The purpose of this study is to determine the role of financial ratio in analyzing the company performance using DN Meyer Plc as a case study. Data were collected from the company’s annual report from the period of 2001 to 2010. The following are the major findings from the research.

The ability of the DN Meyer Plc to meet its maturing obligation was study using liquidity ratio. The current ratio is the only ratio used under this category. This shows that in 2001, the firm recorded 26.3:1, indicating that for every N1 spent as current liability is met with N26.30 in 2005, while it recorded 2.5:1 in 2009, and in 2010, it was 2.6. This clearly shows the performance of the company in the period of study was satisfactory.

The Debt to equity ratio is an example of the leverage ratio used to determine the long term stability and financial strength of the firm and it shows the relationship between fixed interest capital and ordinary shareholders. In 2006, the company recorded 0.6:1 which meant that for every N1 of shareholders equity accounted for, it had borrowed from long-term source, N0.60. In 2010, the ratio was 0.2:1. This indicates that from 2006 to 2010, DN Meyers ha successfully reduced its long term debt which is beneficial to the shareholders.



1.1 Background to the Study

Financial information is an essential ingredient for decision making within and outside the organization. Hence every organization (profit and non-profit) that source and utilize funds must of a necessity prepare a statement of account showing detail analysis of movement of funds within the organization during a particular period of time. This information is usually contained in the firm’s financial statements (profit/loss account and balance sheet) shows the true position of the firm as at a particular date and this will assist all relevant stakeholders to gain insight into the operation and performance of the firm. One important goal of the accountant is to report financial information to the user in a form useful for decision making. Most of the language of financial management is rooted in the financial statements.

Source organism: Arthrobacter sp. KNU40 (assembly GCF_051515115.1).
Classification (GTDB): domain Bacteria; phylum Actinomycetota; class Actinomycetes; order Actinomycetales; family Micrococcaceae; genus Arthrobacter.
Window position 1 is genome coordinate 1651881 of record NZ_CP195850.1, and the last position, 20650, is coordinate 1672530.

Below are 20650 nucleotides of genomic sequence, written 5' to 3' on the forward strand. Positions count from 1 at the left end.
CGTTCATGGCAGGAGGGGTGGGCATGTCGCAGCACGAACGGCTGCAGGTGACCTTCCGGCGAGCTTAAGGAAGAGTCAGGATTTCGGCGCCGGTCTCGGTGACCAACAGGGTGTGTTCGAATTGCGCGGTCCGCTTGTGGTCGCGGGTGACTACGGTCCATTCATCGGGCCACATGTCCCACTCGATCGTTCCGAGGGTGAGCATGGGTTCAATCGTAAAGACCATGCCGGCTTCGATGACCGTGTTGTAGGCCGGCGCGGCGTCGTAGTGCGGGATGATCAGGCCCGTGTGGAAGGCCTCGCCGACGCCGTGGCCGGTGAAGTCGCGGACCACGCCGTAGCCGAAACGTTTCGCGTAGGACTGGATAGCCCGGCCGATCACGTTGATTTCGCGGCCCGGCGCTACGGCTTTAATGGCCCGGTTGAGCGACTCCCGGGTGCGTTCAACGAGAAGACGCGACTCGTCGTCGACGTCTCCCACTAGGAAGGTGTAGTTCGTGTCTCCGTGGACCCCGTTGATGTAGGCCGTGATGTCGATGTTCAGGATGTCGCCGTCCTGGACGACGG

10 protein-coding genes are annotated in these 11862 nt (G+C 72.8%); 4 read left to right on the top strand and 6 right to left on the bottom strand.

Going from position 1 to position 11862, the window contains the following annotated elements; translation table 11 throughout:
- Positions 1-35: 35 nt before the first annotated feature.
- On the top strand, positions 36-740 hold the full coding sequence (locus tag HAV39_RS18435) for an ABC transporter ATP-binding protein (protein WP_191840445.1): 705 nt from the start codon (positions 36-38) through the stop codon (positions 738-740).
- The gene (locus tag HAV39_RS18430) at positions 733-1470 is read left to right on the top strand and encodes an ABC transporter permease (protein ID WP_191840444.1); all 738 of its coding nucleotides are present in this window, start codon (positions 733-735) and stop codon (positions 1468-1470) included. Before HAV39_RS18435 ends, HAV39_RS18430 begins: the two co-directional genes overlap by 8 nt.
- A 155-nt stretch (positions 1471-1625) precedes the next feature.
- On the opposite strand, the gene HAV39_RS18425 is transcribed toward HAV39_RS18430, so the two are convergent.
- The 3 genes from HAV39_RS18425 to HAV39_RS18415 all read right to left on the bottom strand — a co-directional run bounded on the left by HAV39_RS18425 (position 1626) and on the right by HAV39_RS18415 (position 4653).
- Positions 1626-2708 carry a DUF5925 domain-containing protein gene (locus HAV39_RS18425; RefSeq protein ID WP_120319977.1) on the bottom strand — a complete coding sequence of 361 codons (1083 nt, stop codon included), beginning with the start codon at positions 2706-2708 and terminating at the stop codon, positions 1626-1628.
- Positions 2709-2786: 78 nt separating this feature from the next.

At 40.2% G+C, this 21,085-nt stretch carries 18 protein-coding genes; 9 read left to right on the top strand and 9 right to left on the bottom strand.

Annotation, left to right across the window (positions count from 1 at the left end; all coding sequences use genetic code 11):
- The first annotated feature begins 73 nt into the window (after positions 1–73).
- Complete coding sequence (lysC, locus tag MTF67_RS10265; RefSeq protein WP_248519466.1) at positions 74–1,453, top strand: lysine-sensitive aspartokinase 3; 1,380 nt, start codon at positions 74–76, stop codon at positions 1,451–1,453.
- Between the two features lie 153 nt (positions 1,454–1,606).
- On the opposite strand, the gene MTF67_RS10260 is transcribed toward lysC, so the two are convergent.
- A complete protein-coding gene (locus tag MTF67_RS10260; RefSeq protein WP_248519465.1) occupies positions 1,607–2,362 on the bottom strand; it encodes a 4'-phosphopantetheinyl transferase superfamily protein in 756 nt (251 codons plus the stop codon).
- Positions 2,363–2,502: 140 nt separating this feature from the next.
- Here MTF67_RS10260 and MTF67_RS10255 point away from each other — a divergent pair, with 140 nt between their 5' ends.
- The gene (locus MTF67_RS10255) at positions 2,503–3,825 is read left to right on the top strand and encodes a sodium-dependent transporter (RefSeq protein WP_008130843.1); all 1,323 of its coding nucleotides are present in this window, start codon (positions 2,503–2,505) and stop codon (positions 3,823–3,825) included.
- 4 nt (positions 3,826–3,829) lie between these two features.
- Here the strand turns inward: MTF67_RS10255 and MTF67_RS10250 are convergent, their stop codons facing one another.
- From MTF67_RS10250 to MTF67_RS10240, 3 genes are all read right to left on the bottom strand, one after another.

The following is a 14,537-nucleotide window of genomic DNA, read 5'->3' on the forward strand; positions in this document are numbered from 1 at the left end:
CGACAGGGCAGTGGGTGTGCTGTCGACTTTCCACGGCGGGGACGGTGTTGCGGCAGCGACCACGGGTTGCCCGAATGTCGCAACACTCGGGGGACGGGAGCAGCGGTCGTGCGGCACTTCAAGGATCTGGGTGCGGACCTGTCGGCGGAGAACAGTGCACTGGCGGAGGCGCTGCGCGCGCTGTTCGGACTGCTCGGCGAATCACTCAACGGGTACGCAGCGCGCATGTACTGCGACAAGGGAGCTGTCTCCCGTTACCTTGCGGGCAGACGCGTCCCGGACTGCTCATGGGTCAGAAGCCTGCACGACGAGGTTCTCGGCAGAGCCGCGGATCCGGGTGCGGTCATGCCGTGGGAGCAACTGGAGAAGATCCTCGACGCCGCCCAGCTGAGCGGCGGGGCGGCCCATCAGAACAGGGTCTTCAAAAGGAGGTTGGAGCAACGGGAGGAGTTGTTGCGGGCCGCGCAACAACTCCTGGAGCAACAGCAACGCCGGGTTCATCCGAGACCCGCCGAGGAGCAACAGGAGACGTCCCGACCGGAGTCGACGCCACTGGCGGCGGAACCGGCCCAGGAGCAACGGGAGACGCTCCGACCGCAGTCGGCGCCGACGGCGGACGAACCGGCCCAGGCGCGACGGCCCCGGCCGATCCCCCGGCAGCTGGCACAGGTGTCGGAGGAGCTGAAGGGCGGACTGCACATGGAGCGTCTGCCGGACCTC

The financial statements of a firm consist of three main accounts. The balance sheet, the profit and loss account, and the cash flow statements. The balance sheet shows the financial position and accounting value of a firm at a particular date. As a snapshot of the firm, it is a convenient means of organization and summarizing what a firm owns (its assets), what a firm owes (its liabilities), and he difference between the two (the firm’s equity) at a given point in time. The profit and loss account shows the results of operation of this firm over a particular accounting period. The cash flow statement provides information about cash inflows and outflows during an accounting period and separate cash flows into operating activities, investing activities and financing activities. This statement is usually included in a financial statement just to provide additional information that will helps stakeholders in gaining insight into the financial statements. The main components of financial that constitute our analysis and interpretation of financial information of any business organization are the balance sheet and profit and loss account.